The objective of this study was to describe and analyse factors influencing prosecutorial decisions to proceed with, discontinue, or enter into charge negotiations in cases of adult sexual assault referred to state and territory Offices of the Director of Public Prosecutions (DPP). The analysis was based on a sample of 141 case files which were referred to the DPP in five jurisdictions between 1999 and 2001, supplemented by a qualitative analysis of interviews with 24 Crown Prosecutors who were experienced in prosecuting sexual assault cases.
The study presents findings on the disposition of the cases studied and factors underlying prosecutorial decisions. Statistically significant differences are found between cases that were withdrawn from prosecution and those that proceeded to trial or sentencing. Most of these variables are related to the prospects of securing a conviction. Regression analyses showed that prosecutors' decisions to proceed or withdraw from prosecution were predicted by an interaction between non-consent and force. Field notes showed that charge negotiations usually reflected evidentiary factors. Defendants who pleaded or were found guilty were significantly more likely to have threatened the victim during the assault and to have been linked to the offence by additional evidence such as DNA, video footage showing the two together, or objects found at the crime scene.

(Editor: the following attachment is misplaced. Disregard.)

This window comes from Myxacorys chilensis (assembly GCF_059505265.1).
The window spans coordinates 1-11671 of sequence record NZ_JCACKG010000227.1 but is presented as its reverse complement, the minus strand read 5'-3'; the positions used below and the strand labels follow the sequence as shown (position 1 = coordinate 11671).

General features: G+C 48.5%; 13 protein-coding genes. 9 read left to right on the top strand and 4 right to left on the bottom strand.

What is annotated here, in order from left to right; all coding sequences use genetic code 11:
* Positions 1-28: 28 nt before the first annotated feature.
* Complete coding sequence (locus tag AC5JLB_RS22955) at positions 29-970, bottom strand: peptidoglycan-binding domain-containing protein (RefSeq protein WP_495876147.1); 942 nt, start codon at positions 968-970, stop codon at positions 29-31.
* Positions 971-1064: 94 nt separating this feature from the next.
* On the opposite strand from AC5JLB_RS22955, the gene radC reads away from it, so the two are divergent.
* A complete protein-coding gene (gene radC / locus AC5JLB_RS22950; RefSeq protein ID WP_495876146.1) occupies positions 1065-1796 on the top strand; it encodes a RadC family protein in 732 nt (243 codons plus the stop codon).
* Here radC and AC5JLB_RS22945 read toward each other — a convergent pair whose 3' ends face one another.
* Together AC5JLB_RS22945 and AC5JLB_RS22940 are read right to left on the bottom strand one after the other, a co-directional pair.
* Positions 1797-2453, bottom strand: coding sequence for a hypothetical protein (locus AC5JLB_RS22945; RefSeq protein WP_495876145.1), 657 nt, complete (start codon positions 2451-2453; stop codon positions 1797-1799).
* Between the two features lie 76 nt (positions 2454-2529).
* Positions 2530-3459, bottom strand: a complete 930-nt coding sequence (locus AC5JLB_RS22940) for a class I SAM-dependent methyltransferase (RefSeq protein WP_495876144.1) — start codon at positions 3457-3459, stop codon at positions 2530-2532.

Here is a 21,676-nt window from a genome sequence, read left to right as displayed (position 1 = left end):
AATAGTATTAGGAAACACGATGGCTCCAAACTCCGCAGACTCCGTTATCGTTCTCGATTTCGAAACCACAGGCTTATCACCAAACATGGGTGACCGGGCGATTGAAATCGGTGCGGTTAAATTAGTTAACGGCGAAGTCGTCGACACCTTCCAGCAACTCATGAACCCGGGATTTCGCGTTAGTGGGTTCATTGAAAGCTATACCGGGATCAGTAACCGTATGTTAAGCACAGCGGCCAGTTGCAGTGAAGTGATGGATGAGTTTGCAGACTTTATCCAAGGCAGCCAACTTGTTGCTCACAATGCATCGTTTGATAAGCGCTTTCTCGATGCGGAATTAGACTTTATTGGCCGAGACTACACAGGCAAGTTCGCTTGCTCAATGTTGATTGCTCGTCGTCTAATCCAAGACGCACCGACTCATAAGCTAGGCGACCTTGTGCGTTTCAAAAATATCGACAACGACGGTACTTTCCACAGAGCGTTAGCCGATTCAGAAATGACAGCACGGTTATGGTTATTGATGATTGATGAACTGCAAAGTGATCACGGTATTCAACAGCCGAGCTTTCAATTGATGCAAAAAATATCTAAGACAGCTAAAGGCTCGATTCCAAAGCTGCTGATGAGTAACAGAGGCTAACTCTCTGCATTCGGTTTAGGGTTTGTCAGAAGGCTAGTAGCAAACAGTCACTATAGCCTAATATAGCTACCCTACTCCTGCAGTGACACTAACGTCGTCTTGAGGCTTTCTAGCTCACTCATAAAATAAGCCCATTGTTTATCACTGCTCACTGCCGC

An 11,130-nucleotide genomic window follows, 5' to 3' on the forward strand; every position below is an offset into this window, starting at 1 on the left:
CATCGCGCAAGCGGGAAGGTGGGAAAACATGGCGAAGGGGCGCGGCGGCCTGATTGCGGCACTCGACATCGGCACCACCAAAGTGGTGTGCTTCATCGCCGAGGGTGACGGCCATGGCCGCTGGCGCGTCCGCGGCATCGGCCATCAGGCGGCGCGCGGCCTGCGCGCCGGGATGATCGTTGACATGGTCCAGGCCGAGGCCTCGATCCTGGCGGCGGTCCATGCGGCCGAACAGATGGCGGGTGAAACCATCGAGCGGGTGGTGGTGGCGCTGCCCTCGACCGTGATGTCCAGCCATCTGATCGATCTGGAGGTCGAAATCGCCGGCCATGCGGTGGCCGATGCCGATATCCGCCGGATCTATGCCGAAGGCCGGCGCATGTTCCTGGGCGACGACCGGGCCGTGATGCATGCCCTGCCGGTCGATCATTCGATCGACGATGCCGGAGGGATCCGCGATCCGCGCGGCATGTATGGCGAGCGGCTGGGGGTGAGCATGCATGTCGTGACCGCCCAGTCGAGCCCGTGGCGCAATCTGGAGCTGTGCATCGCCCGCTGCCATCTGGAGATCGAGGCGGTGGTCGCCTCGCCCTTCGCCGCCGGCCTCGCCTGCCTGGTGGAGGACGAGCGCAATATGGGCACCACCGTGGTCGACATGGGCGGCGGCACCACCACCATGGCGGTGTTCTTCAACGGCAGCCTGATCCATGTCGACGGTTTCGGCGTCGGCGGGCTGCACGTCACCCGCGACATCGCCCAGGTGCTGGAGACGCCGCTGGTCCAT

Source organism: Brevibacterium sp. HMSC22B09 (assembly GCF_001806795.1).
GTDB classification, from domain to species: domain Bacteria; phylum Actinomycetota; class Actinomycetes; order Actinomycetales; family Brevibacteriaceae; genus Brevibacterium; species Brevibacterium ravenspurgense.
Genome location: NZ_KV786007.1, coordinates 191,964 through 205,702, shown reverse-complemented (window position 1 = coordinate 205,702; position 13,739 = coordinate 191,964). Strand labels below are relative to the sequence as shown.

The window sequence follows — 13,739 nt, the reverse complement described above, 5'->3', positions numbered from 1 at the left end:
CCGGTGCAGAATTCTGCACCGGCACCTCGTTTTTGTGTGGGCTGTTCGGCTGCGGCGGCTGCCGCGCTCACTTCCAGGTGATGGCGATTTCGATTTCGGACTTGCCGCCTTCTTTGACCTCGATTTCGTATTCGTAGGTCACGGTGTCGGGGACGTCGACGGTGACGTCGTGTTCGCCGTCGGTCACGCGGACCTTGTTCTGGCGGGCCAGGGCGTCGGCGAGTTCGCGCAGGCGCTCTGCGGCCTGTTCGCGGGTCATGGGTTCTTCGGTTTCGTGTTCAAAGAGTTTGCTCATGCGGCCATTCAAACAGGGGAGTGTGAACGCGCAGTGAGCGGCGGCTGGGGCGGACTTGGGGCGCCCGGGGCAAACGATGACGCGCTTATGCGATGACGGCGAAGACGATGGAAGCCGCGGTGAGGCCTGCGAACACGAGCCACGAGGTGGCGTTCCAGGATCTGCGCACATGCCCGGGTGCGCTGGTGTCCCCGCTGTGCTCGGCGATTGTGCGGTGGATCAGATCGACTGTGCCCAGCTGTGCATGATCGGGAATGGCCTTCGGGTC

The findings suggest that existing prosecution policies and guidelines provide a reasonable safeguard against biased decision-making in sexual assault cases. However, the study highlights tensions between the lawyer's and the 'outsider's' perspective on various matters. The significantly higher withdrawal of cases involving prior relationships raises the question of whether prosecutors continue to regard 'acquaintance rapes' as less serious crimes than 'real rapes' (i.e. stranger rapes), while there is a further tension between the victim's reluctance to proceed in some cases and the prosecutor's role in ensuring that the criminal law fulfils its objectives.
A report prepared for the Australian Government's Office of the Status of Women by the Australian Institute of Criminology.